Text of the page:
The Day the Earth Stood Still
If nothing else, the new version of The Day the Earth Stood Still spurred the reissue of the original 1951 film as a two-DVD Special Edition. The second disc includes interesting bonus material, especially a biography of screenwriter Edmund North, who narrowly escaped being blacklisted for his politics during the McCarthy era. North was a war veteran and pacifist who made much of his career scripting war movies. Perhaps his greatest accomplishment in that line was rewriting Francis Ford Coppolaís screenplay for Patton. The two writers shared an Oscar for their movingly ambivalent portrait of one of World War IIís towering generals.
With Northís background in mind, the subversive aspect of The Day the Earth Stood Still comes clearly in view. The alien emissary Klaatu (Michael Rennie) lands in Washington on a peace offensive, issuing a stern warning to Earthís leaders: relinquish nuclear arms or else. Some contemporary critics find this preachy but those are probably the sort of people who canít absorb an idea unless itís bracketed by ironic quotation marks. Northís script makes super patriots appear foolish and wicked. It slyly advocates for nations to relinquish part of their sovereignty to a mechanism for enforcing peace. Nowadays Bill OíReilly would be outraged.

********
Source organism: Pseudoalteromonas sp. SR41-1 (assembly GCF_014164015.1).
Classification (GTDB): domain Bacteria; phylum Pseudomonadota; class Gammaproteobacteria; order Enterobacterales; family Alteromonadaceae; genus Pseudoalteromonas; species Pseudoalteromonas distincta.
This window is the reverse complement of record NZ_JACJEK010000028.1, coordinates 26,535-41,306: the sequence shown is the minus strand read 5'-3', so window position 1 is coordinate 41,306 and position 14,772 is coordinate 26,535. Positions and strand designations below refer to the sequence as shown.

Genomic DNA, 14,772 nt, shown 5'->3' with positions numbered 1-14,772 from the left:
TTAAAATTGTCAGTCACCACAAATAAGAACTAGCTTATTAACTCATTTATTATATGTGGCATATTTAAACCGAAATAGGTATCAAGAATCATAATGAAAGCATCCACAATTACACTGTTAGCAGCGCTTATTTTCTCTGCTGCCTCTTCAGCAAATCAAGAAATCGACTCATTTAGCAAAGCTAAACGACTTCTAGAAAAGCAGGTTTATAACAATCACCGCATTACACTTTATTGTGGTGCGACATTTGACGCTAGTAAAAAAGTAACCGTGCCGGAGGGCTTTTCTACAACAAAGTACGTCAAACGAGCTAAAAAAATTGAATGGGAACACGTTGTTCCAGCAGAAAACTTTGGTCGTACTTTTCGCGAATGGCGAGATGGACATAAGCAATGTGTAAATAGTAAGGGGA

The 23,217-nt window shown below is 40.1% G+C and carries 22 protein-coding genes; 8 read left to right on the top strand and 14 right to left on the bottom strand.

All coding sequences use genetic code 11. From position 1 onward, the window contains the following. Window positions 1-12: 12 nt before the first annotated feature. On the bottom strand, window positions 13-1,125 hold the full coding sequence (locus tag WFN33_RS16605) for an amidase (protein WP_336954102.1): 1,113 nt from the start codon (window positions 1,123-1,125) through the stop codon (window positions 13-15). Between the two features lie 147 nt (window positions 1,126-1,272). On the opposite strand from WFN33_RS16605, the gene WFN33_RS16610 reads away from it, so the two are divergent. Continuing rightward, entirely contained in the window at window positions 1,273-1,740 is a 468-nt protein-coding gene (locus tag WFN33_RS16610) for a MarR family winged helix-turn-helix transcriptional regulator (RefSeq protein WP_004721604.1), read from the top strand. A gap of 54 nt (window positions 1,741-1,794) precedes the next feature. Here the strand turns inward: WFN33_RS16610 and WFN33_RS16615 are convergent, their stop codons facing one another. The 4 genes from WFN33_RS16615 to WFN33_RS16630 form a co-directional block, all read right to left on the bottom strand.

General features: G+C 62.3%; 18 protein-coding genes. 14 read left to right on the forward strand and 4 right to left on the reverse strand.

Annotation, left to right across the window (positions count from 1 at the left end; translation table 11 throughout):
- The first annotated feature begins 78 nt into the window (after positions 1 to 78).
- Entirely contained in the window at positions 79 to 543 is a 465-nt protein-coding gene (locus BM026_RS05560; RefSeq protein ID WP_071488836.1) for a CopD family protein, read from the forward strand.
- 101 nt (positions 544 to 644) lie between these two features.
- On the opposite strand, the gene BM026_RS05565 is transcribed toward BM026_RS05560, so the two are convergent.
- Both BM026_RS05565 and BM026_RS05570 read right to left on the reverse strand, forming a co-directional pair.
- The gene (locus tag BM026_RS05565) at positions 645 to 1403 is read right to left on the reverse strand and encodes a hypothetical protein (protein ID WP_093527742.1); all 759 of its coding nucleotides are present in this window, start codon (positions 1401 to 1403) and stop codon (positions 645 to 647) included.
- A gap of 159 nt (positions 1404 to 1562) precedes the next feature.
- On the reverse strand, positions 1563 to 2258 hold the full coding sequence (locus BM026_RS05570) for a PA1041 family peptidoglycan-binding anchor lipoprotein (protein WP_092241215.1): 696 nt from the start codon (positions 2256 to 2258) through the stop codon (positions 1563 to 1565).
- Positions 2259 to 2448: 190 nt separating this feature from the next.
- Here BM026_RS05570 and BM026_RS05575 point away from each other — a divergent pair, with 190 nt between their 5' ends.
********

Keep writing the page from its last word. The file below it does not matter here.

Details of the plot do seem annoyingly loose. Would the U.S. Army really guard Klaatuís saucer and his ominous sentinel robot, Gort, with a single sentry? But itís easy to overlook dangling ends. The Day the EarthStood Still moves with great momentum and economy through a story whose message is never sweetened with sentimentality. Itís classic science fiction whose eerie yet awesome score by Alfred Hitchcockís favorite composer, Bernard Herrmann, set the pace in sci-fi music for decades to come.